This is a short explanation of how to calculate the leg angles in our quadruped robot using basic trigonometry. If you don’t need the explanation but just want an example implementation scroll to the bottom to see the code sample.

As you can see in the graphic above, we want to find the angles A1 and A4:

- A1 is the rotation angle of our first segment around the hip joint
- A4 is the rotation angle of our second segment around the knee joint

What we know is L1, L2, P1 and P2 where:

- L1 is the length of our femur
- L2 is the length of our tibia
- P1 is the origin point, or position of our hip (0,0)
- P2 is the requested end position (or destination) for the feet

So, basically we want to how (much) does our hip and knee need to rotate in order for our feet to reach the requested end position.

We can calculate our knee angle using the law of cosines (https://en.wikipedia.org/wiki/Law_of_cosines). But to do so we need to know the length of the tree sides of the triangle L1, L2 & K.

So we start calculating our missing side K. We find the to segments H1 and H2 using the delta between our origin (P1) and our destination (P2):

int H1 = P2.x - P1.x; //delta on the x axis

int H2 = P2.y - P1.y; //delta on the y axis

Because H1 and H2 create a right-angled triangle, we can use the Pythagorean Theorem (http://www.mathplanet.com/education/pre-algebra/right-triangles-and-algebra/the-pythagorean-theorem) to find K (the hypothenuse):

float K = sqrt( pow(H1,2) + pow(H2,2));

Now we can get the knee angle:

//angle between L1 & L2 - the to segments, femur and tibia

float A1 = acos(( pow(L1,2) + pow(L2,2) - pow(K,2))/ (2 * L1 * L2));

Getting our hip angle is bit more convoluted. We need to find the angle A2 (no problem, having the tree sides is just more law of cosines), and A3 (another right-angled triangle – more Pythagoras).

//get the angle between the hypothenuse and the first segment (femur)

float A2 = acos( (pow(K,2) + pow(L1,2) - pow(L2,2)) / (2 * K * L1));

//get the angle between the hypothenuse and the x axis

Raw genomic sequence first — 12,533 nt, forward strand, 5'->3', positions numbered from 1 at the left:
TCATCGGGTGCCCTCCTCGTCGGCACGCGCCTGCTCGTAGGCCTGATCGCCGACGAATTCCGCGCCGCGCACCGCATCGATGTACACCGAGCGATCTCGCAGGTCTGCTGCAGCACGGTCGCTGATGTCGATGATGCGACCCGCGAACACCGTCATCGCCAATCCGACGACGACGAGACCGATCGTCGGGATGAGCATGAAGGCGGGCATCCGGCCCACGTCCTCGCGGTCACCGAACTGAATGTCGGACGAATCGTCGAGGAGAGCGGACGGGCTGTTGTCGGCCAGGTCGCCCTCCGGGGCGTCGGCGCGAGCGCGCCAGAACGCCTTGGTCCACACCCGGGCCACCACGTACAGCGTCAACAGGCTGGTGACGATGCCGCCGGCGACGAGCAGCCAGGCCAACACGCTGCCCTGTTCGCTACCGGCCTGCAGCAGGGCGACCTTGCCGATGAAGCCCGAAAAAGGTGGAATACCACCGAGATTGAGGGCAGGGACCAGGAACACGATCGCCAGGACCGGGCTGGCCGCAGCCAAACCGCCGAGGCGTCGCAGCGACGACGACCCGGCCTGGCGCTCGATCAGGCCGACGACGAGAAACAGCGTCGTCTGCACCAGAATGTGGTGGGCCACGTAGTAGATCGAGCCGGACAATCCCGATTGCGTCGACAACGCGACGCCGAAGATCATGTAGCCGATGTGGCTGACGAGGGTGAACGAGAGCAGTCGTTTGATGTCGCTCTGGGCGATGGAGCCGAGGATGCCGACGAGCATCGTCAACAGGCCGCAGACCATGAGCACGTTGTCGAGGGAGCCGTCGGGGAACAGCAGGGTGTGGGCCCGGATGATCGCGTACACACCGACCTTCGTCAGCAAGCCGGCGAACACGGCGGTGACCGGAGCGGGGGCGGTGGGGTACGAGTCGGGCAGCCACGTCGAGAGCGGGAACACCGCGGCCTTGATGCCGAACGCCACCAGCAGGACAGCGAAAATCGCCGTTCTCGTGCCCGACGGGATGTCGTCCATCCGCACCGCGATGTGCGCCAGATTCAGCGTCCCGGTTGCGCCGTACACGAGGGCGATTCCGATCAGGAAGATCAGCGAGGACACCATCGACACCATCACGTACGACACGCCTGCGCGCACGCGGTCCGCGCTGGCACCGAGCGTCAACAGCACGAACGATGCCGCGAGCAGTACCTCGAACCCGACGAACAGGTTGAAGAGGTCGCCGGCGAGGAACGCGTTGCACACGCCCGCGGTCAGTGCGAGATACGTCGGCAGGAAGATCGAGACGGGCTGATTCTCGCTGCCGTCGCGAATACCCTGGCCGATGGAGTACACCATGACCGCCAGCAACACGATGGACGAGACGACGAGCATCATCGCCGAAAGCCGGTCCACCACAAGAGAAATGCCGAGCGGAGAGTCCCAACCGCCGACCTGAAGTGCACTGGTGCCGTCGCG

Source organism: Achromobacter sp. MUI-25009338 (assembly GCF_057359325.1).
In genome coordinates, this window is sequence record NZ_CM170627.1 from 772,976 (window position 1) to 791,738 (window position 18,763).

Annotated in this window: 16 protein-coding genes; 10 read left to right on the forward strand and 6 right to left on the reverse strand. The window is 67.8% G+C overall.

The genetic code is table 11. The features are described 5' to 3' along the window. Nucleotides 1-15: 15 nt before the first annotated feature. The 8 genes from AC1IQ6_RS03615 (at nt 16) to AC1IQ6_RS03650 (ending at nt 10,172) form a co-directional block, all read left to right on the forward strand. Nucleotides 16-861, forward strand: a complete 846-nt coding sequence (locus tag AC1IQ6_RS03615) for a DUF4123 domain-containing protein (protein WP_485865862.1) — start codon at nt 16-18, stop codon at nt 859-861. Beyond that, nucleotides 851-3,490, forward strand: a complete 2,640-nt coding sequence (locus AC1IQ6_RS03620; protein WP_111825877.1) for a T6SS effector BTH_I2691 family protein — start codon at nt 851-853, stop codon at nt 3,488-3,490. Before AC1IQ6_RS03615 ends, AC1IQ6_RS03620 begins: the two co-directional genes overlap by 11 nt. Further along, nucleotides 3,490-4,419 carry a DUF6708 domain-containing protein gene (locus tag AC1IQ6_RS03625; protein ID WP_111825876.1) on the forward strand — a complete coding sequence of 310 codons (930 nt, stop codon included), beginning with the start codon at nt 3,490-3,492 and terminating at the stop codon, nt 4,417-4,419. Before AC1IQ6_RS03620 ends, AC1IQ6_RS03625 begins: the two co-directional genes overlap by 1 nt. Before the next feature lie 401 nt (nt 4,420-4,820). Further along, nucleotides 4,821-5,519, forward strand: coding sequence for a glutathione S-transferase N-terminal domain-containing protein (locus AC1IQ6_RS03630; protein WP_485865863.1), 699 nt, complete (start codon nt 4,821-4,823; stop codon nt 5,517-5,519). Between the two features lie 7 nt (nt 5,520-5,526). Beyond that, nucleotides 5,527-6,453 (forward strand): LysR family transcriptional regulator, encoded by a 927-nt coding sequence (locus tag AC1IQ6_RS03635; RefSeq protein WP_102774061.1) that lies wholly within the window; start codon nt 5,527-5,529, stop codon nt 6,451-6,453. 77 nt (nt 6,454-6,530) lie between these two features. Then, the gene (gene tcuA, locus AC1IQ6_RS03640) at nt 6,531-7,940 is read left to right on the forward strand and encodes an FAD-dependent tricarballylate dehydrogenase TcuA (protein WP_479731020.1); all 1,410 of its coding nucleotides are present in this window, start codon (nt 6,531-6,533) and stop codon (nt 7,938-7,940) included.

float A3 = asin(H1/K);

Then we add this to angles and subtract the sum from 180 degrees and we are left with our hip angle.

float A4 = (PI / 2) - (A2 + A3);

Below you can see a function implemented for an Arduino sketch.

/**********************************************************

* Inverse Kinematic function for a two link planar system.

* Given the size of the two links an a desired position,

* it returns a pose struct with angles for both links

**********************************************************/

struct pose IK(int L1, int L2, struct point P2)

{

struct pose a;

struct point P1 = { HIP_ORIGIN_X, HIP_ORIGIN_Y }; //origin point (hip)

int H1 = P2.x – P1.x; //delta on the x axis

int H2 = P2.y – P1.y; //delta on the y axis

//this is the hypothenuse between the origin and the target

float K = sqrt( pow(H1,2) + pow(H2,2));

//the hypothenuse can not be larget the the sum of the segments

if( K > (L1 + L2 )) K = L1 + L2;

//knee rotational angle

float A1 = acos(( pow(L1,2) + pow(L2,2) – pow(K,2))/ (2 * L1 * L2));

//convert from radians to degrees and cast as an integer

float A1_ = A1 * RAD_TO_DEG;

int A1__ = (int) A1_;

//get the angle between the hypothenuse and the first segment (femur)

float A2 = acos( (pow(K,2) + pow(L1,2) – pow(L2,2)) / (2 * K * L1));

//get the angle between the hypothenuse and the x axis

float A3 = asin(H1/K);

//get the hip rotational angle

float A4 = (PI / 2) – (A2 + A3); //add the two angles, substract it from half a circle

float A4_ = A4 * RAD_TO_DEG;

int A4__ = (int) A4_;

a.hip_angle = A4__;

a.knee_angle = A1__;

return a;

}